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February 12, 2018

Kellen Gallery Window Installation

Allison Sloan

Sheep are able to stay warm in the winter and cool in the summer because of the particular nature of their woolen coats. The crimped wool fibers form millions of small pockets that trap air and create a thermal barrier between the animal and its surroundings. Wool is an excellent insulation material not just for sheep but for human bodies and our living spaces. Another advantage of using sheep’s wool as a natural alternative to more common and conventional insulation materials is that wool fibers actually purify the air by neutralizing toxics such as nitrogen dioxide, sulphur dioxide and formaldehydes. Furthermore, wool insulation is ideal for spaces that may encounter high levels of moisture such as condensation as it naturally absorbs up to 33% of its own weight in moisture without losing its ability to insulate. Finally, sheep’s wool is a self-extinguishing material or a natural flame retardant. Due to it’s high nitrogen content, wool will not burn at temperatures below 560 degrees celsius. More common insulators are not naturally flame retardant and employ toxic chemicals to make them resistant to flame.

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The street-level window display at Parsons features a collaborative project between the Healthy Materials Lab and the Woolmark Company www.woolmark.com to demonstrate the incredible attributes of wool as a building material. The Woolmark Company is a not-for-profit organization that conducts research, development, and marketing on behalf of 60,000 Australian woolgrowers http://bit.ly/2qIac6P. They provided the Healthy Materials Lab with fifty rolls of 5.25 by 22.5 inches thick and 12 feet long rolls of Black Mountain (hyperlink to company) Sheep wool insulation for the display in order to raise awareness in the design world about the uses of wool as a healthy and natural alternative to synthetic building materials.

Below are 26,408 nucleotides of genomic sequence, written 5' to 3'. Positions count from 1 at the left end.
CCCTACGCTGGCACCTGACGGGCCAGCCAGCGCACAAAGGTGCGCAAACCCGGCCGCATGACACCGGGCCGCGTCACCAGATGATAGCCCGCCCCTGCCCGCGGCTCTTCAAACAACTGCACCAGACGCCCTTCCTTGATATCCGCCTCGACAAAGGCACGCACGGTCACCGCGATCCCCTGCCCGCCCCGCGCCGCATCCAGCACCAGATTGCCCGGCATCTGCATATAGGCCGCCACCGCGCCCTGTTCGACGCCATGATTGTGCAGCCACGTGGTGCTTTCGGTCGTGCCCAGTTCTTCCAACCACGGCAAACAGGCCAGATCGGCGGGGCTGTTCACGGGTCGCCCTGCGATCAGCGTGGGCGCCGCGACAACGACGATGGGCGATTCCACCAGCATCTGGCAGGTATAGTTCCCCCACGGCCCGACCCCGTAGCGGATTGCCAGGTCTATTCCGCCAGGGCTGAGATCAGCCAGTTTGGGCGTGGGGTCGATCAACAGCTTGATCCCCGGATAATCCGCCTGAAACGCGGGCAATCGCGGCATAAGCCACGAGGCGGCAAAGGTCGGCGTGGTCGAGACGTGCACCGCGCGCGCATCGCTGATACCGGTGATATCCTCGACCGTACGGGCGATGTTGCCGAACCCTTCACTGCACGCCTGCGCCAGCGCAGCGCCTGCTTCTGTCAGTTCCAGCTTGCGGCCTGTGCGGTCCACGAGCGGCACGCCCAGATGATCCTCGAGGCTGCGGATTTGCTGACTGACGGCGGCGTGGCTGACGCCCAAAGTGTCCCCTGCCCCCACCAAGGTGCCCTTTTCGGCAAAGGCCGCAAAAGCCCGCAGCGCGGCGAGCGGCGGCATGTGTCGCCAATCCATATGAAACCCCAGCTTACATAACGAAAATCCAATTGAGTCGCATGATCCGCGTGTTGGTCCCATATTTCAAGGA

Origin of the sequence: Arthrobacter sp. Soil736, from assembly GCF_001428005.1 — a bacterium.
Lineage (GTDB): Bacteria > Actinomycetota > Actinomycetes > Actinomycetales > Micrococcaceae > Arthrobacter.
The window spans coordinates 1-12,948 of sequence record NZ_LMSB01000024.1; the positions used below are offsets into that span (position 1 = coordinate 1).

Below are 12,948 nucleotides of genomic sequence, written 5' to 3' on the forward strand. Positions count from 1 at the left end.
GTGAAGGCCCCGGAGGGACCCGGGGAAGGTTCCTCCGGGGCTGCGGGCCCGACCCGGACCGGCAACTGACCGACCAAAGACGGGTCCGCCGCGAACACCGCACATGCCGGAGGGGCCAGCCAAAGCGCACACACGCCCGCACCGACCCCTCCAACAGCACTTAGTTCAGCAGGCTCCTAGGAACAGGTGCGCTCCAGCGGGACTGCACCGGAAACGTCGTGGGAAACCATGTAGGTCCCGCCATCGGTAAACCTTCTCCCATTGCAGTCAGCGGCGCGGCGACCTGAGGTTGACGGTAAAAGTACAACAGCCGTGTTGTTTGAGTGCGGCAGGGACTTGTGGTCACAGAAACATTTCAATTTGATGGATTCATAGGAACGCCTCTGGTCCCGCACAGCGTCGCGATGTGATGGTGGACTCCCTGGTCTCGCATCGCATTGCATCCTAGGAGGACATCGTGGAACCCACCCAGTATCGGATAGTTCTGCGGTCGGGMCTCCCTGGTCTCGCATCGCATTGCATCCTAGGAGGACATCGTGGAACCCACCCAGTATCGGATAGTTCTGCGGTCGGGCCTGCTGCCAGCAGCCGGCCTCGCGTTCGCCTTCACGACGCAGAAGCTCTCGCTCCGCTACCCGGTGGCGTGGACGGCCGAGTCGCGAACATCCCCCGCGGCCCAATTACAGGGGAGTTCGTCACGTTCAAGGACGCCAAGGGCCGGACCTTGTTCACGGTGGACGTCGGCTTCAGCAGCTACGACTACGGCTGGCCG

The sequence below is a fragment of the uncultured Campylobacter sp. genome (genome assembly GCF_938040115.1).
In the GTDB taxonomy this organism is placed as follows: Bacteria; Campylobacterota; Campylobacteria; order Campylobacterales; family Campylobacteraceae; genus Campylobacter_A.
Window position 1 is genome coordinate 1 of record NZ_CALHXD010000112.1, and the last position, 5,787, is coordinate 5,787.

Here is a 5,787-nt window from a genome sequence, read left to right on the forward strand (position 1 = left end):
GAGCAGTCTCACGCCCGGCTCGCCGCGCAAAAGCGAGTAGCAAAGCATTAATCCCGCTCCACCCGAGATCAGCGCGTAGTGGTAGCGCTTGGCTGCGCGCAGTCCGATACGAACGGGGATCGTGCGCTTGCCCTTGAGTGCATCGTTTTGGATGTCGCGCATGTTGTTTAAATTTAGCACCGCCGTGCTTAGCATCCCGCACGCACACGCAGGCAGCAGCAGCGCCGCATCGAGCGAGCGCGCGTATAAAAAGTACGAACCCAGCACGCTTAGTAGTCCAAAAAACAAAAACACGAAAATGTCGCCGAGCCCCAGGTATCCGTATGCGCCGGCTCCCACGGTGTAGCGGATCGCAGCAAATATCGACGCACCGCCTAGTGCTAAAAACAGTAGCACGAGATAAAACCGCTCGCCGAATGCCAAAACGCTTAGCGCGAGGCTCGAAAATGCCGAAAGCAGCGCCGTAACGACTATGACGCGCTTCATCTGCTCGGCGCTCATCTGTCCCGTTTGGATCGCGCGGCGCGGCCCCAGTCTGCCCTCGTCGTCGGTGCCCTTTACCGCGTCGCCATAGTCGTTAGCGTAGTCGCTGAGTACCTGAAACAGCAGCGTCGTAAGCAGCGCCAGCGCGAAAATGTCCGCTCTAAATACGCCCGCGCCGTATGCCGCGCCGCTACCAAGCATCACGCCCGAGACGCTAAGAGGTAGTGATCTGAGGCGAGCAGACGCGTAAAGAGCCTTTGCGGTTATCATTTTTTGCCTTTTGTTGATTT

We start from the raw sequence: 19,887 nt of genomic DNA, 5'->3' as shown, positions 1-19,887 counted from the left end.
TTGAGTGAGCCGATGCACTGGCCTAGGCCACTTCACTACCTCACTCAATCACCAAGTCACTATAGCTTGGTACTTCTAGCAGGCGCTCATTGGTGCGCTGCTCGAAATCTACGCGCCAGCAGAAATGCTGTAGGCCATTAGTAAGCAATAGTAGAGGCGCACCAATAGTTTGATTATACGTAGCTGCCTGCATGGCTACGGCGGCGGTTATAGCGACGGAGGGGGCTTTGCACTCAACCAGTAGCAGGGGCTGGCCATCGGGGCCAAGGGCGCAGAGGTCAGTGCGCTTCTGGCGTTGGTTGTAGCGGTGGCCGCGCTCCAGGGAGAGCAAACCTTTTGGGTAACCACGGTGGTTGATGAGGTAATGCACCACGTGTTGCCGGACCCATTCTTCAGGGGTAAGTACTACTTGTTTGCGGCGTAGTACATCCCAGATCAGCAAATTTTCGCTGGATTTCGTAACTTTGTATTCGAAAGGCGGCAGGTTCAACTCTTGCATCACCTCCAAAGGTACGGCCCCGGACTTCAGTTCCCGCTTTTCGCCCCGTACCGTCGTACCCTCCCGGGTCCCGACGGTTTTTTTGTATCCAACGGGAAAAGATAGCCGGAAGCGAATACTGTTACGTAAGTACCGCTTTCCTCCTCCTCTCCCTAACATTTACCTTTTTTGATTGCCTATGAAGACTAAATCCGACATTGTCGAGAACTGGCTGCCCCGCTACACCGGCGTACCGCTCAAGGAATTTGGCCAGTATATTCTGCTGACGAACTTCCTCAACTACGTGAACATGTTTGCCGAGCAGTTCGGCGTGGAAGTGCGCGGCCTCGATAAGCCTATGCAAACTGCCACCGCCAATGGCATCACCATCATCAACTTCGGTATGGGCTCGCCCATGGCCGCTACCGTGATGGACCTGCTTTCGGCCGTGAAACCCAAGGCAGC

Each of the five windows has an informational blackboard at its base with facts about wool and its many benefits. For example: “Wool reduces air toxicity by absorbing harmful chemicals from the air.” Or, “Wool is biodegradable at the end of its life.” Adjacent to the words are pictures of herds of beautiful sheep freely roaming a blue-skied expanse of Australian countryside. In the third window there is a close up photo of four sheep walking in the sun and it’s impossible not to notice the thick wool that seems to gather into heavy lobes all along the front of their bodies. Behind the text and the photo is the wool insulation itself, piled fold upon fold in so natural a way it mimics the sheep’s own growth pattern from the photos.

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The design research team decided to leave the insulation relatively unaltered and highlight its natural qualities. Each of the 12-foot long sections is a slightly different color as it is the natural color of wool - without any added dyes. For the first and fifth window they created a giant spiral out of the insulation by laying down eleven of the 12-foot long sections, rolling them together and then sewing the entire roll with rope to keep it from falling apart. The designers placed the flat side of the roll up against the window and left a small amount of empty space. The flat, grey wool against the glass and the light behind it coming through the gaps creates a captivating image and warrants taking a much closer look. The second and fourth windows consist of 9 pieces of 12-foot sections stacked in a strata formation. The third and central window is slightly different. It consists of 10 12-foot sections and the insulation is stacked more horizontally and layered like lobes of a brain. There are gaps between some of the piles that let the light come through.

Apart from the purposefully placed gaps in the layers of insulation, the thick wool generally blocks all the light behind it, allowing the action from the street to be reflected in its folds and spirals. It is an apt representation of the goals of the Healthy Materials Lab. The materials around us are very much a part of our bodies. It’s a meaningful symbol to look at a building material and see yourself reflected back.

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